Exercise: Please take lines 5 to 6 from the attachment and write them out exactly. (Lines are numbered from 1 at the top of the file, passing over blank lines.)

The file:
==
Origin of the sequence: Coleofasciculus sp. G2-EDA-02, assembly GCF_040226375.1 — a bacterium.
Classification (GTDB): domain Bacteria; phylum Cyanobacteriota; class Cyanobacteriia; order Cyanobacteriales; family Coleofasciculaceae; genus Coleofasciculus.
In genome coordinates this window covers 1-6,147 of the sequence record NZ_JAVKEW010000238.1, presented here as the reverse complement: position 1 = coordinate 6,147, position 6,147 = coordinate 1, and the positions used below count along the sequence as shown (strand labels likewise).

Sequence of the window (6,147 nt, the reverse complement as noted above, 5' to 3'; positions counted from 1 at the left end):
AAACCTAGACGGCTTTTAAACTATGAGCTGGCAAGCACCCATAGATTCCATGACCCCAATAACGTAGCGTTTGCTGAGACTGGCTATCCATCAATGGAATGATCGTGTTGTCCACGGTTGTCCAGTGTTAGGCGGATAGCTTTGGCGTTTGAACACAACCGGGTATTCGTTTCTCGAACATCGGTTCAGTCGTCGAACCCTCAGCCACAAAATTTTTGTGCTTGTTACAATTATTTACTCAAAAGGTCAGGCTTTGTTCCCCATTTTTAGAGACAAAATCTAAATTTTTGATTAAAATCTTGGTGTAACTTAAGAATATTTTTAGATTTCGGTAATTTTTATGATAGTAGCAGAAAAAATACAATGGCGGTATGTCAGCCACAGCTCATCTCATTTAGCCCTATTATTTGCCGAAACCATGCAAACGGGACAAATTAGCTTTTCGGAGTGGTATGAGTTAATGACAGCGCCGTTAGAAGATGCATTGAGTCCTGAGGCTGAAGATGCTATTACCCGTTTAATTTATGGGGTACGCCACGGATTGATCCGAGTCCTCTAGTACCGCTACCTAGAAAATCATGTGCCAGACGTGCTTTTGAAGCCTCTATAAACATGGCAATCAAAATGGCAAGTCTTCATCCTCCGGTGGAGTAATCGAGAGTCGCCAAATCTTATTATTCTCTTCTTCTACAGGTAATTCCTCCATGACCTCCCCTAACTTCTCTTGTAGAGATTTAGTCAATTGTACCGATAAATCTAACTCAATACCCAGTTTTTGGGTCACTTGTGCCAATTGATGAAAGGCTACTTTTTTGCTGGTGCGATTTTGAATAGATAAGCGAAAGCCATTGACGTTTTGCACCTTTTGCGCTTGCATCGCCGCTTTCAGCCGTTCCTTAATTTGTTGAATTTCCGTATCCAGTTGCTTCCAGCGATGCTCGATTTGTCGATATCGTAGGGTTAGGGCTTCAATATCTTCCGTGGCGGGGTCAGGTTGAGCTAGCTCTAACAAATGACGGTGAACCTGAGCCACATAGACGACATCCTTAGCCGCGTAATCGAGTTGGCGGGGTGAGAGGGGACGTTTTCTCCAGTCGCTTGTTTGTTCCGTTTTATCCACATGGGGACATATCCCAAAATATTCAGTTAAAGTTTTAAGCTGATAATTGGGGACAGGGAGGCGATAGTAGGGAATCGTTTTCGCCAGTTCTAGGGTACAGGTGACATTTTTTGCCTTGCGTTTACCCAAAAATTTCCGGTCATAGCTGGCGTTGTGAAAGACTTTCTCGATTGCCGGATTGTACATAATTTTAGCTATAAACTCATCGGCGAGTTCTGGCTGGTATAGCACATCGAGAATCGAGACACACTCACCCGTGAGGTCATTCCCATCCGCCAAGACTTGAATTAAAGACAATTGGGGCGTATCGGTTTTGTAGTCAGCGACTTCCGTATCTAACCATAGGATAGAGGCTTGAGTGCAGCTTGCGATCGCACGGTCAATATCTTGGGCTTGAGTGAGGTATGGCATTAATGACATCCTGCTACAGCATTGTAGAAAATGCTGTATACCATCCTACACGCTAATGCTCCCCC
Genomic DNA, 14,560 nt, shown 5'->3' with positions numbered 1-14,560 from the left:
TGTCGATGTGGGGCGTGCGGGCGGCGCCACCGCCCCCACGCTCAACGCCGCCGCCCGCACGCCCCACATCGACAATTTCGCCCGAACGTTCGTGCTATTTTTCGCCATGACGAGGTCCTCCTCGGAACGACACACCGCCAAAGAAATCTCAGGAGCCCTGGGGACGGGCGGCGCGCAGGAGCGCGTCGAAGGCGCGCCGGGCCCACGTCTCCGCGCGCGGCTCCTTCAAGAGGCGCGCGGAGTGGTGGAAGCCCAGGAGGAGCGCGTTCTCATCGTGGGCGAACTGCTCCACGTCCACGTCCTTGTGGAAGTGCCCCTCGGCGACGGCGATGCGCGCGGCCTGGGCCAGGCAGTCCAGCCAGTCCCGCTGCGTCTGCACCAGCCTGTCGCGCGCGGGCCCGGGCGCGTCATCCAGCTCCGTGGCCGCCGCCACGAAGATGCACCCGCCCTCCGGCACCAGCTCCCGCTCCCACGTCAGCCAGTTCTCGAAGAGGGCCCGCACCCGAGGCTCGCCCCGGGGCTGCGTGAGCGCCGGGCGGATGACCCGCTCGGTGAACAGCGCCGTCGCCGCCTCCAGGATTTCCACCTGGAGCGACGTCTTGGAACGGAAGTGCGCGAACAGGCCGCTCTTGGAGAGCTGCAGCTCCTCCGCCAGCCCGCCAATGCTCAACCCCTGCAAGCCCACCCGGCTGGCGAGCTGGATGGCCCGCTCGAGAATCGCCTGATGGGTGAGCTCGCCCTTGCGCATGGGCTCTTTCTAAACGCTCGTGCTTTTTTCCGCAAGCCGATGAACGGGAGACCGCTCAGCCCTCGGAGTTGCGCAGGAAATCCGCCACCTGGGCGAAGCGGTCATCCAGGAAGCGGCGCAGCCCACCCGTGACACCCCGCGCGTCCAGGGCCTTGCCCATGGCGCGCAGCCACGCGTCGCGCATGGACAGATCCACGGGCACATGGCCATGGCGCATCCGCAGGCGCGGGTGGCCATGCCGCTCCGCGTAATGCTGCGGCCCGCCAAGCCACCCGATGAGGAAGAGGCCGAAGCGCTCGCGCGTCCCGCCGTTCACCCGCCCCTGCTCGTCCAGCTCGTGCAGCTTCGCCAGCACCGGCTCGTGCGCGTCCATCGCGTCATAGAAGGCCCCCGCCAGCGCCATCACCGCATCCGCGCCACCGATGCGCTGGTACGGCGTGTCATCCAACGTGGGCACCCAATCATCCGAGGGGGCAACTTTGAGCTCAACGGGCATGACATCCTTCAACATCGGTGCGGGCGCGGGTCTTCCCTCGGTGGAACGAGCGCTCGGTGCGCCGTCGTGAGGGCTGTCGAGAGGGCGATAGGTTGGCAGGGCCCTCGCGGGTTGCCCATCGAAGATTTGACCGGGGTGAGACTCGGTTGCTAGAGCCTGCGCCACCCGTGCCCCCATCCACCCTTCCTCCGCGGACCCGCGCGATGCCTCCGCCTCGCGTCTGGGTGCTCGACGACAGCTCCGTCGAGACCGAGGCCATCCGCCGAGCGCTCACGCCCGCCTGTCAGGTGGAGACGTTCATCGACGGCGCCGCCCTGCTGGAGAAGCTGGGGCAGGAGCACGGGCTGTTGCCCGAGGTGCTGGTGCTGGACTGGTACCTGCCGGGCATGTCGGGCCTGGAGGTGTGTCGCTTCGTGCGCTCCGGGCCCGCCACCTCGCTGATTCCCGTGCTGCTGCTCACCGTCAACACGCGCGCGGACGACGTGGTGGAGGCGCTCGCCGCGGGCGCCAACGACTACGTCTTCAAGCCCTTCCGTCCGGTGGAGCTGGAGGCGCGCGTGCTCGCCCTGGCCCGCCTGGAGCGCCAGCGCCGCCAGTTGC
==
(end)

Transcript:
AAACCTAGACGGCTTTTAAACTATGAGCTGGCAAGCACCCATAGATTCCATGACCCCAATAACGTAGCGTTTGCTGAGACTGGCTATCCATCAATGGAATGATCGTGTTGTCCACGGTTGTCCAGTGTTAGGCGGATAGCTTTGGCGTTTGAACACAACCGGGTATTCGTTTCTCGAACATCGGTTCAGTCGTCGAACCCTCAGCCACAAAATTTTTGTGCTTGTTACAATTATTTACTCAAAAGGTCAGGCTTTGTTCCCCATTTTTAGAGACAAAATCTAAATTTTTGATTAAAATCTTGGTGTAACTTAAGAATATTTTTAGATTTCGGTAATTTTTATGATAGTAGCAGAAAAAATACAATGGCGGTATGTCAGCCACAGCTCATCTCATTTAGCCCTATTATTTGCCGAAACCATGCAAACGGGACAAATTAGCTTTTCGGAGTGGTATGAGTTAATGACAGCGCCGTTAGAAGATGCATTGAGTCCTGAGGCTGAAGATGCTATTACCCGTTTAATTTATGGGGTACGCCACGGATTGATCCGAGTCCTCTAGTACCGCTACCTAGAAAATCATGTGCCAGACGTGCTTTTGAAGCCTCTATAAACATGGCAATCAAAATGGCAAGTCTTCATCCTCCGGTGGAGTAATCGAGAGTCGCCAAATCTTATTATTCTCTTCTTCTACAGGTAATTCCTCCATGACCTCCCCTAACTTCTCTTGTAGAGATTTAGTCAATTGTACCGATAAATCTAACTCAATACCCAGTTTTTGGGTCACTTGTGCCAATTGATGAAAGGCTACTTTTTTGCTGGTGCGATTTTGAATAGATAAGCGAAAGCCATTGACGTTTTGCACCTTTTGCGCTTGCATCGCCGCTTTCAGCCGTTCCTTAATTTGTTGAATTTCCGTATCCAGTTGCTTCCAGCGATGCTCGATTTGTCGATATCGTAGGGTTAGGGCTTCAATATCTTCCGTGGCGGGGTCAGGTTGAGCTAGCTCTAACAAATGACGGTGAACCTGAGCCACATAGACGACATCCTTAGCCGCGTAATCGAGTTGGCGGGGTGAGAGGGGACGTTTTCTCCAGTCGCTTGTTTGTTCCGTTTTATCCACATGGGGACATATCCCAAAATATTCAGTTAAAGTTTTAAGCTGATAATTGGGGACAGGGAGGCGATAGTAGGGAATCGTTTTCGCCAGTTCTAGGGTACAGGTGACATTTTTTGCCTTGCGTTTACCCAAAAATTTCCGGTCATAGCTGGCGTTGTGAAAGACTTTCTCGATTGCCGGATTGTACATAATTTTAGCTATAAACTCATCGGCGAGTTCTGGCTGGTATAGCACATCGAGAATCGAGACACACTCACCCGTGAGGTCATTCCCATCCGCCAAGACTTGAATTAAAGACAATTGGGGCGTATCGGTTTTGTAGTCAGCGACTTCCGTATCTAACCATAGGATAGAGGCTTGAGTGCAGCTTGCGATCGCACGGTCAATATCTTGGGCTTGAGTGAGGTATGGCATTAATGACATCCTGCTACAGCATTGTAGAAAATGCTGTATACCATCCTACACGCTAATGCTCCCCC
Genomic DNA, 14,560 nt, shown 5'->3' with positions numbered 1-14,560 from the left: